Today we’re back with the series on far-flung France, and boy do I have a treat for you!  After a break of a couple of months I think you’ll agree this one is worth the wait; it’s a visual feast, visiting paradise on earth in the form of French Polynesia, which falls into yet another category of overseas French territories, the COM (collectivité d’outre-mer). My guest writer today is Mary Solio, an island girl at heart who loves cruising, National Parks & traveling the world with her two kids in tow. Here she tells us about an idyllic family holiday to Tahiti, Moorea and Bora Bora.

Hilton million dollar view Bora Bora

Guest post by Mary Solio at The World is a Book

Want to taste a little bit of France but with a tropical setting? French Polynesia also commonly known as the Islands of Tahiti is located in the Pacific Ocean between Australia and South America. It has five archipelagoes with 121 islands. France considers French Polynesia as an “overseas country inside the Republic”. We visited French Polynesia last June and explored the islands of Bora Bora, Tahiti and Moorea. It was one of our best family holidays. Here are five major reasons why you should put it on your bucket list and visit French Polynesia.

1. The Water and Scenery

One of the best ways to see the island’s beauty was from above where we saw its varied shades of blue. This view below of Bora Bora was what greeted us as we arrived at their airport on an islet. Yes, it really was that color. It got even better as we cruised to our hotel and when we finally got into the water. The water was very appealing and inviting from everywhere we looked. It was also clear, warm and ideal for many water activities. The different hues of blues amazed us throughout our stay and were one of the best things about these islands.

French Polynesia

Mother Nature outdid herself with the stunning sceneries of mountains and verdant valleys. They were gorgeous backdrops to the lagoons and ocean. It was natural beauty at its finest. Some of our best memories were eating on a private island with an incredible mountain backdrop. It was very hard to stop taking pictures at every turn.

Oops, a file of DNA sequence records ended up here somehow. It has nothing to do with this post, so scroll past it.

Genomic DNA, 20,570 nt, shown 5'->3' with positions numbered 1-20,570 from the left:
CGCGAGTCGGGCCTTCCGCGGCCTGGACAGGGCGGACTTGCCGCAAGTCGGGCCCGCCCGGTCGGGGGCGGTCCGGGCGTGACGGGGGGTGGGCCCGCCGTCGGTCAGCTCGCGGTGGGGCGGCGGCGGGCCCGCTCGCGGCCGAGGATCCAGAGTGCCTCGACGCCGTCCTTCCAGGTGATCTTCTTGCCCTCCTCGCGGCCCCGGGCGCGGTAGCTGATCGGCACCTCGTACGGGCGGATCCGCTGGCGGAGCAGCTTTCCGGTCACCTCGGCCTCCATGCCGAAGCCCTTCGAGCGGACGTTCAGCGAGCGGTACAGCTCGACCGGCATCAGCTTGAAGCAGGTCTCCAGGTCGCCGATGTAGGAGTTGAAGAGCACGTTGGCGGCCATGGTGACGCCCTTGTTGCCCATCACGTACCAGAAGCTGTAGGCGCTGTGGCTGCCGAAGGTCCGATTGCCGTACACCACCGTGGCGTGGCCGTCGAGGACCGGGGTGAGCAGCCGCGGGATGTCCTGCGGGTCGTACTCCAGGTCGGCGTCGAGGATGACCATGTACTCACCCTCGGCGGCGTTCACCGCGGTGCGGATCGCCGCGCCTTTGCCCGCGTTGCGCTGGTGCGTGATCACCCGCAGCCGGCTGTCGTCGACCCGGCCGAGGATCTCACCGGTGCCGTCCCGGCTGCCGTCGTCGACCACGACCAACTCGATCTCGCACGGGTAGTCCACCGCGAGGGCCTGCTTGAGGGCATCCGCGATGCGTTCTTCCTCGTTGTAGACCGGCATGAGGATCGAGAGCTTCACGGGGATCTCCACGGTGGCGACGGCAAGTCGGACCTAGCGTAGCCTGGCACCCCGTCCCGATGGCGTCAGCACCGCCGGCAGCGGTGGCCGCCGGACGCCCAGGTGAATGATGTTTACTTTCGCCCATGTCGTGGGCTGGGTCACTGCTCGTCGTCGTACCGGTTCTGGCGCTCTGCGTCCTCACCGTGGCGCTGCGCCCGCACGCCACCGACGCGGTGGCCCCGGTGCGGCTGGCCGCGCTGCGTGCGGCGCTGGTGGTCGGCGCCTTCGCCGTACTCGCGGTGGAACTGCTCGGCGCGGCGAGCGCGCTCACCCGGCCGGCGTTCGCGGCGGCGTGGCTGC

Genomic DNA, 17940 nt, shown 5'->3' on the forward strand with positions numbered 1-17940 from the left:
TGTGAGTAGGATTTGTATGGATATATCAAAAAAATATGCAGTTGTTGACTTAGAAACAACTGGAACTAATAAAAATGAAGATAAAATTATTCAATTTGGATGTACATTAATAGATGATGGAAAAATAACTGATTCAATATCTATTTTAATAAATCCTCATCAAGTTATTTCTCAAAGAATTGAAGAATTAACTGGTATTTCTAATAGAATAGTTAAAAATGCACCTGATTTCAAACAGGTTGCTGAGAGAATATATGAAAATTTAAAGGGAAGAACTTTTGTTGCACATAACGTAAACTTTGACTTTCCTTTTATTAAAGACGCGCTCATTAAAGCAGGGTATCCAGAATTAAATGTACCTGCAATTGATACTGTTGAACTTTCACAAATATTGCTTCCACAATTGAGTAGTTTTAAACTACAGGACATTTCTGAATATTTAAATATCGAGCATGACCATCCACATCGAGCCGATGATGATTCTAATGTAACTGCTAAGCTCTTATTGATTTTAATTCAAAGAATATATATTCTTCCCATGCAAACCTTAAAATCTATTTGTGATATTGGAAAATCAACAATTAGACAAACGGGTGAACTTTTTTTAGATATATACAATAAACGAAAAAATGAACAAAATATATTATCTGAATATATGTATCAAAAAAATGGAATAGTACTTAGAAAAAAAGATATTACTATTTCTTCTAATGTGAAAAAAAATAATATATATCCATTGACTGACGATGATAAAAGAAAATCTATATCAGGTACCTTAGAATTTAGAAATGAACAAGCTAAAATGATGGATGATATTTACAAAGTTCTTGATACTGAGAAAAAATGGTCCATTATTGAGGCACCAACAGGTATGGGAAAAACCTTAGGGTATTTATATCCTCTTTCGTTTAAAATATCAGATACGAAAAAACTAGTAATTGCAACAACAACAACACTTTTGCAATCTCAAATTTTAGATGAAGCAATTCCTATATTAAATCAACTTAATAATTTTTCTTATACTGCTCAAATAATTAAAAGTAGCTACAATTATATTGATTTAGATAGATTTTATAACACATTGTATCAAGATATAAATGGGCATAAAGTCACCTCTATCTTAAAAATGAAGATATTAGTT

French Polynesia

2. Island Activities and Adventures

The water conditions and tropical settings make it the perfect place to try a variety of water sports and activities. We enjoyed snorkeling and swimming at our hotel but everyone should really venture out beyond the resorts. Our favorite activity throughout our entire trip was swimming and snorkeling with sharks and stingrays. The black tip sharks pretty much ignored us and the stingrays were actually docile creatures. We highly recommend this activity. We liked it so much we did it on two islands. Water sports, like kite surfing, parasailing, jet skiing, scuba diving, kayaking and stand-up paddle boarding (SUP), are also popular and available at resorts or through tour companies.

French Polynesia Sharks

3. Staying in Overwater Bungalows

The thatched roof, overwater bungalows on stilts or “floating villas” are almost synonymous with French Polynesia. If you’ve seen postcard settings of the Tahitian islands, it’s most likely these overwater bungalows standing on the turquoise waters surrounded by swaying palm trees.  These bungalows are very popular especially with the honeymooners. Our family loved our overwater bungalows in Bora Bora and Moorea. We enjoyed the privacy they offered and the idea of sleeping in the middle of the lagoons. The best part was snorkeling and swimming right off our balcony.